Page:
Has the Vatican shut the door on the SSPX talks? Not likely
By Phil Lawler | October 08, 2012
You may be reading, on various other sites carrying news of the Catholic world, that the Vatican has announced an end to talks with the Society of St. Pius X (SSPX). Not so.
Archbishop Gerhard Müller, the prefect of the Congregation for the Doctrine of the Faith, told a German interviewer that the Church would not negotiate away the content of the Catholic faith. More specifically, he said that all Catholics—including members of the SSPX—are bound to accept the teachings of Vatican II. (That’s not news, by the way. The Church has required acceptance of the teachings of Vatican II since…well, since Vatican II.) So the door is closed only to those who adamantly refuse to accept Vatican II. If that describes some members of the SSPX, then they have closed the door; Archbishop Müller didn’t.
The essential problem in the Vatican-SSPX talks is the interpretation of Vatican II. Those who see Vatican II as revolutionary—and such people can easily be found on both ends of the Catholic spectrum—would interpret Archbishop Müller’s statement as a sign that there is no hope of reconciliation. Pope Benedict has insisted that the Council can only properly be understood in continuity with the entire history of Catholic thought. Therein lies the key remaining conflict. Already the Vatican has conceded that many Council statements are open to interpretation and debate. Can the SSPX come to see Vatican II teachings within the “hermeneutic of continuity,” as a genuine expression of the teaching magisterium?
At the moment there are no formal talks scheduled between the Vatican and the SSPX. But that too is quite understandable. The Vatican apparently has not yet received an official response from Bishop Bernard Fellay to a formal offer of reconciliation. If there are to be further doctrinal discussions, they would be scheduled only after the SSPX responds to the offer that is now on the table.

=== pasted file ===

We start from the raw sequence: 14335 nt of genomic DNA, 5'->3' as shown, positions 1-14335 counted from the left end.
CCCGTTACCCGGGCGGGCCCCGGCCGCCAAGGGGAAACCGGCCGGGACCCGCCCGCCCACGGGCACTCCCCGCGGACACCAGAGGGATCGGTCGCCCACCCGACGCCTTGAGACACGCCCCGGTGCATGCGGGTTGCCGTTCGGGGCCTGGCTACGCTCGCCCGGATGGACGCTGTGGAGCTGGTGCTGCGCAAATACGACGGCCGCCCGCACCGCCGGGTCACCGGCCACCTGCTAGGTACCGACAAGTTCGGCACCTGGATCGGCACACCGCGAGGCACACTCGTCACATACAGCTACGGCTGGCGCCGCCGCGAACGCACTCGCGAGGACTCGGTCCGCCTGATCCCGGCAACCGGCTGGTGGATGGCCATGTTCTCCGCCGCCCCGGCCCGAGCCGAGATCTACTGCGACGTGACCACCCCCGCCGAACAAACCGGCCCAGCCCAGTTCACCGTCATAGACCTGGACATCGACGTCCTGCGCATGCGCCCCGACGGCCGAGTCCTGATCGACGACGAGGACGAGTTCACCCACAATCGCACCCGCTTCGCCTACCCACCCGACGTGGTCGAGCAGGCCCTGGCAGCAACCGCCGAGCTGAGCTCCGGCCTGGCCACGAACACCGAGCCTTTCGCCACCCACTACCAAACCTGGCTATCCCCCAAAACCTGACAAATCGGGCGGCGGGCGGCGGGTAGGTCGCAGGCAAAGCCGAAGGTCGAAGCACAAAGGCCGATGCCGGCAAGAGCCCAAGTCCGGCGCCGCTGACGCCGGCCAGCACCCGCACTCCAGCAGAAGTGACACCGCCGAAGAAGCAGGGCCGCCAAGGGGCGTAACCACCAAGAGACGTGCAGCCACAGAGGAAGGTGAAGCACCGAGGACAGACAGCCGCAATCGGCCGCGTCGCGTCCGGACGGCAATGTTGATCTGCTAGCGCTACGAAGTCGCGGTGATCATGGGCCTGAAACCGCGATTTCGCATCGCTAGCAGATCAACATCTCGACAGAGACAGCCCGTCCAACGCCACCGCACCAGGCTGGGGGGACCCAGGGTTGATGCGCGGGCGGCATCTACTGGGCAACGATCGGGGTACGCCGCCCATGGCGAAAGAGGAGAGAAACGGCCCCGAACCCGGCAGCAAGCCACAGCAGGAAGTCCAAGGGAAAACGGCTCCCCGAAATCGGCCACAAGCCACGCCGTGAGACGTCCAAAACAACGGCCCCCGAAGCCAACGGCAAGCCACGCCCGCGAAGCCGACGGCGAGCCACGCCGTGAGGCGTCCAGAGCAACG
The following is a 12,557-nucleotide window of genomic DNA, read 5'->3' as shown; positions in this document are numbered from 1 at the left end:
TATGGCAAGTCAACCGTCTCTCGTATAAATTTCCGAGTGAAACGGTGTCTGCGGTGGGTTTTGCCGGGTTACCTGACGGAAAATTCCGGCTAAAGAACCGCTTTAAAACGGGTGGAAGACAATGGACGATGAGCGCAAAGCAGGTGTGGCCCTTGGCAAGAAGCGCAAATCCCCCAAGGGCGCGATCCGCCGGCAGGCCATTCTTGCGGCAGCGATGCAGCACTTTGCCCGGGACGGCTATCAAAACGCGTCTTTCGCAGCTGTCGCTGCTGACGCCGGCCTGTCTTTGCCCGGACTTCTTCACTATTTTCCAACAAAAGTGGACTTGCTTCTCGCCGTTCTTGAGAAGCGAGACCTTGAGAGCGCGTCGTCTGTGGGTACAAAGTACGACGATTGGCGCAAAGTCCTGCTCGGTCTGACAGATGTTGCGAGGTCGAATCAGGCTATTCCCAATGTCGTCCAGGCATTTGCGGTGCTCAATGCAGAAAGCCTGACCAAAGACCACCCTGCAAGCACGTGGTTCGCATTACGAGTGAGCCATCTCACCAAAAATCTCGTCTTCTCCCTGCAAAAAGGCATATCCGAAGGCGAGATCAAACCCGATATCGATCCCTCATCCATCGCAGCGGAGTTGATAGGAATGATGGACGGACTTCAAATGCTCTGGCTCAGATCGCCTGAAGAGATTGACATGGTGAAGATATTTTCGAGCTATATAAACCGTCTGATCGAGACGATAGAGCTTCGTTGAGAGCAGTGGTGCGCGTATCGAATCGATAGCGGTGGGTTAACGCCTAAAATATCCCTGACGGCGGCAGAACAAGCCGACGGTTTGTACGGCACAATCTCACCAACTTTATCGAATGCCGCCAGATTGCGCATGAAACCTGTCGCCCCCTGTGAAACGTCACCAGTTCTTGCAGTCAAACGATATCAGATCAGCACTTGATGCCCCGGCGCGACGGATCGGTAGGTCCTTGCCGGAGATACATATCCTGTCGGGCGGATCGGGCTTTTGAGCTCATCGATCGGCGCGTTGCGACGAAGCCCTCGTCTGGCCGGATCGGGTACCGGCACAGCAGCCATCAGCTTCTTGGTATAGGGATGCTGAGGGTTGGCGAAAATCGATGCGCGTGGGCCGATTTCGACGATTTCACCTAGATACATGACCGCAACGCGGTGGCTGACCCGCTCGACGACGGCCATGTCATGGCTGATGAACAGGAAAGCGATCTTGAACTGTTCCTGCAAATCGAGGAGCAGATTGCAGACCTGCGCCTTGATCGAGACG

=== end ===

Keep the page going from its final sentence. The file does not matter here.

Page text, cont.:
There’s yet another reason to recognize that the stories circulating during the past few days have been inaccurate: The Church never closes the door on anyone. It may be true that the extraordinary push toward reconciliation, undertaken at the direction of Pope Benedict XVI, has now run its course. But if SSPX leaders make their own bid for reconciliation—whether it is in a few months or a few years—they will surely find the Vatican ready to listen.
A great deal has been said in recent weeks about the impasse in Vatican-SSPX talks. But nothing—repeat, nothing—has been said officially. The prelates in positions of authority, such as Bishop Fellay and Archbishop Müller, have been careful in their public statements, making no final declarations. Those statements have often been interpreted (and over-interpreted) by other observers, who may have their own axes to grind. All such analyses should be handled with care.
Since the last round of Vatican-SSPX talks, the only official action took place in July at the SSPX general chapter, which approved “the necessary conditions for an eventual canonical normalization.” Those conditions were approved, remember, after the SSPX received the formal offer from the Vatican, with whatever requirements it included. Thus, after the last word from Rome, the formal response from SSPX was a discussion of how to continue talks—and, still more important, to conclude them.
The bottom line: There are plenty of people who would like to think—and perhaps like you to think—that the Vatican-SSPX talks are dead. The people actually conducting the talks evidently think otherwise. In any sort of negotiations, the toughest statements are often issued just before an agreement is reached. It’s entirely possible that’s what is happening here.